Appeal in Johnson & Johnson New Jersey IPT Case Decided for Taxpayer

Gavel and base behind three building blocks that spell the word TAX

P. Bruce Wright , Saren Goldner | December 16, 2020

Gavel and base behind three building blocks that spell the word TAX

The claim by Johnson & Johnson for refund of insurance premium tax (IPT) (otherwise known in the industry as "direct placement tax"), which was paid to the State of New Jersey, seems to finally have been decided. 

Before the enactment of the Nonadmitted and Reinsurance Reform Act (NRRA) (which was a part of the Dodd-Frank legislation), New Jersey collected IPT on both business directly placed with companies nonadmitted in New Jersey and surplus lines business placed through a surplus lines broker with an approved surplus lines insurer. In the former case, the insured was responsible for paying the tax, and, in the latter, the surplus lines broker was responsible for collecting and paying the tax. In each case, the obligation under New Jersey law only applied the tax to premium relating to New Jersey risks.

The NRRA, which was clearly by its terms intended to preempt the rules regarding the taxation of both nonadmitted placements and surplus lines placements, provided that only the "home state" of an insurance policy could require any premium tax payment with regard to nonadmitted insurance (which was defined in the NRRA as "any property and casualty insurance permitted to be placed directly or through a surplus lines broker with a nonadmitted insurer eligible to accept such business").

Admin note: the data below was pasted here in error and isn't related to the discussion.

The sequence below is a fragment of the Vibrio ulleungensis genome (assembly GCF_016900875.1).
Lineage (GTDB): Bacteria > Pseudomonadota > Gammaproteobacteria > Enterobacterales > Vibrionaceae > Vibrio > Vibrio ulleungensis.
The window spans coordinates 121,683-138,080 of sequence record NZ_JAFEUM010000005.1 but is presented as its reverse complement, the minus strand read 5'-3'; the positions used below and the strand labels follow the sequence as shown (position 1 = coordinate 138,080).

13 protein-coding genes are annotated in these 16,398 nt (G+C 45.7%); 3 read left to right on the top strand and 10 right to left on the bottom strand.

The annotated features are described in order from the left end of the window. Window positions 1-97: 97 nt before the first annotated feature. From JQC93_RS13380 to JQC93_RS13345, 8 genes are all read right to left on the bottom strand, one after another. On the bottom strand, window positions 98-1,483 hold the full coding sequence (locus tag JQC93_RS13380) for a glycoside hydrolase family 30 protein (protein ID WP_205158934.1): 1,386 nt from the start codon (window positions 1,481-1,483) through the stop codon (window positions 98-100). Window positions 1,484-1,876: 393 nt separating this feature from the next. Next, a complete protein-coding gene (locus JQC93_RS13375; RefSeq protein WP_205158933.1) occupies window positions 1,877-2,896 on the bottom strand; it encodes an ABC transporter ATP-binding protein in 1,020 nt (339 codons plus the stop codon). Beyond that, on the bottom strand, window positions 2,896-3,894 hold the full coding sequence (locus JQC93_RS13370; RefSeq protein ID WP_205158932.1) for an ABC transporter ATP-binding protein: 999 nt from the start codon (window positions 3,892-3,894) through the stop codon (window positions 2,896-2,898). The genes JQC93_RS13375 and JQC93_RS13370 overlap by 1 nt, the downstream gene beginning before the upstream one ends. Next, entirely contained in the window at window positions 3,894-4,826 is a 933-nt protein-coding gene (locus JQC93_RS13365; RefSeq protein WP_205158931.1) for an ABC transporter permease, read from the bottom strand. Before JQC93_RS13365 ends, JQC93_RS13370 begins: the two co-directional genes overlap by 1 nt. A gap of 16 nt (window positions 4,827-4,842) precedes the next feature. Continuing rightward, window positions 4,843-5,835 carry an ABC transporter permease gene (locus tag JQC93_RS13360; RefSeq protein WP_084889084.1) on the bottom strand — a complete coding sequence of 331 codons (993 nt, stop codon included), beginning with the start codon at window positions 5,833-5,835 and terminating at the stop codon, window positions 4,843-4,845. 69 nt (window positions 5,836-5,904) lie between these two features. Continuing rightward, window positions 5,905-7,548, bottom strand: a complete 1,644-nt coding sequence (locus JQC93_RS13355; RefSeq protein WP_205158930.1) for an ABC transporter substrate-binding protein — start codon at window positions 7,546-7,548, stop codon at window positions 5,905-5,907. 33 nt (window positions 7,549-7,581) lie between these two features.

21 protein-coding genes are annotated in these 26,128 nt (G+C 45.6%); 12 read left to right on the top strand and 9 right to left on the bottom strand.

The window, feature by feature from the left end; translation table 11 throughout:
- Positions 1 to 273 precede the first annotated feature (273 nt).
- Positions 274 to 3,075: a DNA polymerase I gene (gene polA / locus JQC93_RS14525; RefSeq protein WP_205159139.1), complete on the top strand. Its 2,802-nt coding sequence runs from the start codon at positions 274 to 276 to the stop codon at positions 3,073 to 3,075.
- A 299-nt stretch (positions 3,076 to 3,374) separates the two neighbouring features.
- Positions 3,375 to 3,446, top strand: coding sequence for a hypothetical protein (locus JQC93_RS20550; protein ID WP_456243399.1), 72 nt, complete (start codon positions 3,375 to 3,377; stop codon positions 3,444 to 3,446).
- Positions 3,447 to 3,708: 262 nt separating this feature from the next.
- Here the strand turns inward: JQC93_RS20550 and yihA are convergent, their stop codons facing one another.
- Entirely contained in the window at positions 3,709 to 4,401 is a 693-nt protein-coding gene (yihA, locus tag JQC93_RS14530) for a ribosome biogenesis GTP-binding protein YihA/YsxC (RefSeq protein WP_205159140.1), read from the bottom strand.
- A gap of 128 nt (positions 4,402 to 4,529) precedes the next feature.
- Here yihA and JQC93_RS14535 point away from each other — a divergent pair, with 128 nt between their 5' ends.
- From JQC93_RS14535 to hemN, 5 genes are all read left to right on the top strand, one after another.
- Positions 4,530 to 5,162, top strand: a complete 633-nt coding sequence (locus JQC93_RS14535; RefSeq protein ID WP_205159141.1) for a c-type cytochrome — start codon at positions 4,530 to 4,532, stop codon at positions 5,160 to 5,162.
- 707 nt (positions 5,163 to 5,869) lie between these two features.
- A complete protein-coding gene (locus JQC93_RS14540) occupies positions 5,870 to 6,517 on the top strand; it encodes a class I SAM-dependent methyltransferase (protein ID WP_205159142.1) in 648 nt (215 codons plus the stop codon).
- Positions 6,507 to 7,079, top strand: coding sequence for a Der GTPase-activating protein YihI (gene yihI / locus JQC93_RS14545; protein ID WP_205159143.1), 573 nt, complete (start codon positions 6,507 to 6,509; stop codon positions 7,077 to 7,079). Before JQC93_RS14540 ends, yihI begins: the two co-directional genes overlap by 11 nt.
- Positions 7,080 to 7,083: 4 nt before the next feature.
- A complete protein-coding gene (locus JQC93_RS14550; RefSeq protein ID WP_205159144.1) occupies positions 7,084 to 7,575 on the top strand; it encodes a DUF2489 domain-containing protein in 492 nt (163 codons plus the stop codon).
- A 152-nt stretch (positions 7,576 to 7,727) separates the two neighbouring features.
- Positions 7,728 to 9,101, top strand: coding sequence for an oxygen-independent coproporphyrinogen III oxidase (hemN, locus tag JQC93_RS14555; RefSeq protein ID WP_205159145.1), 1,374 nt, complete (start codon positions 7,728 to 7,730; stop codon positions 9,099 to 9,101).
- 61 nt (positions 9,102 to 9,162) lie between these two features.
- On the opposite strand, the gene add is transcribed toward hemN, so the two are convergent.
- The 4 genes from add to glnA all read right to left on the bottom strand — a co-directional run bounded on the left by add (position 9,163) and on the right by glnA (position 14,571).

After the enactment of the NRRA, New Jersey amended its law to provide that, in general, if a surplus lines policy covers risks in New Jersey and other states and the home state of the policy is New Jersey, the tax payable shall be based on the total United States premium. No mention was made of placements made directly with nonadmitted insurers, which under the statute, it would seem, after the amendment, were to be taxed the "old way" (i.e., with regard to premium with respect to New Jersey risks).

Johnson & Johnson after 2011 paid IPT on the total amount of premium it paid to its Vermont captive (which premium covered both New Jersey and non-New Jersey risk). Subsequently, Johnson & Johnson filed a complaint in the New Jersey Tax Court demanding a refund of IPT paid on premium, which related to the non-New Jersey portion of the risk being insured. The New Jersey Tax Court held for the State of New Jersey, stating that the amendment to the law applied to all payments made to nonadmitted insurers, including both direct placements and surplus lines placements. Johnson & Johnson appealed, and the appellate division reversed the New Jersey Tax Court decision, stating that the amendment to the law requiring IPT on the full premium when the home state of the policy was New Jersey only applied to payments made in the surplus lines market, which is what the statute clearly stated. New Jersey then appealed to the Supreme Court of New Jersey, which issued a per curiam decision affirming the appellate division decision and granting Johnson & Johnson its refund. There was, however, a dissent wherein one justice disagreed with the view that the plain language of the statute should control.

The question is what comes next. Insureds such as Johnson & Johnson who paid IPT on their entire direct premium paid to out-of-state captives or commercial insurers should be expected to file for refunds. It also would seem that New Jersey may now amend its statute so that it will clearly apply to both surplus lines and other nonadmitted business, even though the state may have previously decided not to amend the statute because such amendment might have interfered with the state's desired outcome in the approximately $55 million Johnson & Johnson case.

P. Bruce Wright , Saren Goldner | December 16, 2020